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Article
August 1970

Nevus Anemicus: A Unique Catecholamine-Dependent Nevus

Author Affiliations

Newcastle upon Tyne, England

From the University Department of Dermatology, Royal Victoria Infirmary, Newcastle upon Tyne, England.

Arch Dermatol. 1970;102(2):172-176. doi:10.1001/archderm.1970.04000080044009
Abstract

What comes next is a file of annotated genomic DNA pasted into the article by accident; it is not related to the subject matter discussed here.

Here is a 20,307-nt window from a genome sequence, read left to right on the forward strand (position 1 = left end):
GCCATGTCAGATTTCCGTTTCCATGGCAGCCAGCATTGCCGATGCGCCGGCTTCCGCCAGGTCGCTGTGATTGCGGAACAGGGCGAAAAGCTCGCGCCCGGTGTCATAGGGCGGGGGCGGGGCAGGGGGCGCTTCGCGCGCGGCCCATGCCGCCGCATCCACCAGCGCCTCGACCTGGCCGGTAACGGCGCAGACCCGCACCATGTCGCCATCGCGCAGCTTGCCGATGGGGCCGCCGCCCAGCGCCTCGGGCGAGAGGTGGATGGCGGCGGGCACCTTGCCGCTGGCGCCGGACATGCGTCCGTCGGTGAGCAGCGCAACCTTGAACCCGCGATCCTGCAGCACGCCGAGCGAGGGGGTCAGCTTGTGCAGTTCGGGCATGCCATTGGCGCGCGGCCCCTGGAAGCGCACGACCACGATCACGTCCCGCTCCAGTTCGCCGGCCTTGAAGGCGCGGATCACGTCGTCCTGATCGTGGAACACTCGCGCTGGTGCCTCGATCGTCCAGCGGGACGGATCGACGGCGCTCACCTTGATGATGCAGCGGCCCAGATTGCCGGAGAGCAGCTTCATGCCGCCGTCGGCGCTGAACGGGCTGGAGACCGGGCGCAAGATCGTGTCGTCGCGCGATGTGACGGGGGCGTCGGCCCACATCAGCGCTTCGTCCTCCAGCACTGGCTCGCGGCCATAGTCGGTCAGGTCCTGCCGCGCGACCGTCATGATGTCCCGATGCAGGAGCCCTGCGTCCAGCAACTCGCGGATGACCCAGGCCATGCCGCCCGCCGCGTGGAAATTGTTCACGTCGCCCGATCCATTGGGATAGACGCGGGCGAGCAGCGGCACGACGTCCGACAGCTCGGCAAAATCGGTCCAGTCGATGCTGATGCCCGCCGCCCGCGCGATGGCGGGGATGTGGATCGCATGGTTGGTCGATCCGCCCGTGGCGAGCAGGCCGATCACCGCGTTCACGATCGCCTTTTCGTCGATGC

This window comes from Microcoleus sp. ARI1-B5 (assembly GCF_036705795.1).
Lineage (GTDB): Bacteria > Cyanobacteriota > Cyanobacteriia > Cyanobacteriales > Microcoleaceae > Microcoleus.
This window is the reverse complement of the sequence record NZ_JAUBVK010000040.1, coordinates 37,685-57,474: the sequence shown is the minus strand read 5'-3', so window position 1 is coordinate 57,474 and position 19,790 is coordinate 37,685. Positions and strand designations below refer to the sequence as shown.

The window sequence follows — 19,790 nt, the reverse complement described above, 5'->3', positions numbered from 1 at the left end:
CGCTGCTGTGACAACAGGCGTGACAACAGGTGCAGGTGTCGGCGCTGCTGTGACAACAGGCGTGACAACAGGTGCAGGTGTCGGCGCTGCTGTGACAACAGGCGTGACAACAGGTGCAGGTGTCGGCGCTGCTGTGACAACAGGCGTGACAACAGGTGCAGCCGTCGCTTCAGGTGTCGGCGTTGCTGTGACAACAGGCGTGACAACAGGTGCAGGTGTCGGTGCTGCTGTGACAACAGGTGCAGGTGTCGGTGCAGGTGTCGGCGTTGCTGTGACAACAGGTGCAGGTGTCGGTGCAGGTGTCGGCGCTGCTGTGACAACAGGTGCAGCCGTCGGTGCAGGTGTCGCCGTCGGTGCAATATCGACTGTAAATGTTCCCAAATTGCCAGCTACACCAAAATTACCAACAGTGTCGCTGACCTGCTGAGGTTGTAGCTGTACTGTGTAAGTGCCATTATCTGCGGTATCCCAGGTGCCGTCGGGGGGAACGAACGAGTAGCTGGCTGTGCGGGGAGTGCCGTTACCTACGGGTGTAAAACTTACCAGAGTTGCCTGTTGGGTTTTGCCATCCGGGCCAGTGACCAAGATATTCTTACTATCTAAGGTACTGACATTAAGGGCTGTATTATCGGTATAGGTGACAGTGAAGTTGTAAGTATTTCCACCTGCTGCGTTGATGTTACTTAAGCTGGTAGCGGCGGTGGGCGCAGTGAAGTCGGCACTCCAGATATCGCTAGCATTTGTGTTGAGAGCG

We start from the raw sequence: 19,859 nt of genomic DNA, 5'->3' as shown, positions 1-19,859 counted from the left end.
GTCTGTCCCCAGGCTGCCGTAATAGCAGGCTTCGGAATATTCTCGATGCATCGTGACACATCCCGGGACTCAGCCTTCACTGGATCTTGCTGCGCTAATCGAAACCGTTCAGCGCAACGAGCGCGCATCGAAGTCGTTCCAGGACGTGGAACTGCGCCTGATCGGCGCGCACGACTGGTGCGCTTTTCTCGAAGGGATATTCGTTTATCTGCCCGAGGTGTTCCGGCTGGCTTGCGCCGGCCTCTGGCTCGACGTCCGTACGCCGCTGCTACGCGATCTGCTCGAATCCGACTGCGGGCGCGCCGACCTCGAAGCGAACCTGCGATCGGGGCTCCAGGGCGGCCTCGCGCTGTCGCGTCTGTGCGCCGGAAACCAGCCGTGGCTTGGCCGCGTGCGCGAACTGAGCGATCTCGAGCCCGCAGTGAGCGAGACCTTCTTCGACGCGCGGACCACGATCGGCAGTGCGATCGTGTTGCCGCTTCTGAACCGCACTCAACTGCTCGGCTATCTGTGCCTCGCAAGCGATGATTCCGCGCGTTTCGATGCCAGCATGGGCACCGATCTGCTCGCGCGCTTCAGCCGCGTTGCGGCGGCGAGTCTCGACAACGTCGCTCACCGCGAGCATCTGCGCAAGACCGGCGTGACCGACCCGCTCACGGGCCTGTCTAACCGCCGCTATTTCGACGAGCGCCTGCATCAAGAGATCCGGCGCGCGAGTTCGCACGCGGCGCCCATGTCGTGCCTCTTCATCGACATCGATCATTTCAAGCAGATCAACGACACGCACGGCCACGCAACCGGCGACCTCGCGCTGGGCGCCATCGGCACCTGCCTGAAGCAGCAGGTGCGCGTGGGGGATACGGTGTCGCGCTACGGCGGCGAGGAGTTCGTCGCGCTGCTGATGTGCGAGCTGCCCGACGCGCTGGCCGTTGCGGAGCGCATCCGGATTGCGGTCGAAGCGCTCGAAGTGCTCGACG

Pharmacological, histological, and electron microscope studies in five cases of nevus anemicus indicate that the immediate cutaneous abnormality is sustained adrenergic vasoconstriction. This constrictor tone cannot be overcome by a wide variety of physical and pharmacological vasodilator stimuli, but sympathetic block (carried out in two cases) renders the nevus indistinguishable from surrounding skin. That the increased tone is due, at least in part, to increased sensitivity of the involved vessels to catecholamines is suggested by the hypersensitivity of these vessels to intradermal injection of a dilute solution of levarterenol. The demonstration of a nevus in which the abnormality is pharmacological and not anatomical has important wider implications in terms of functional disorders of the skin.

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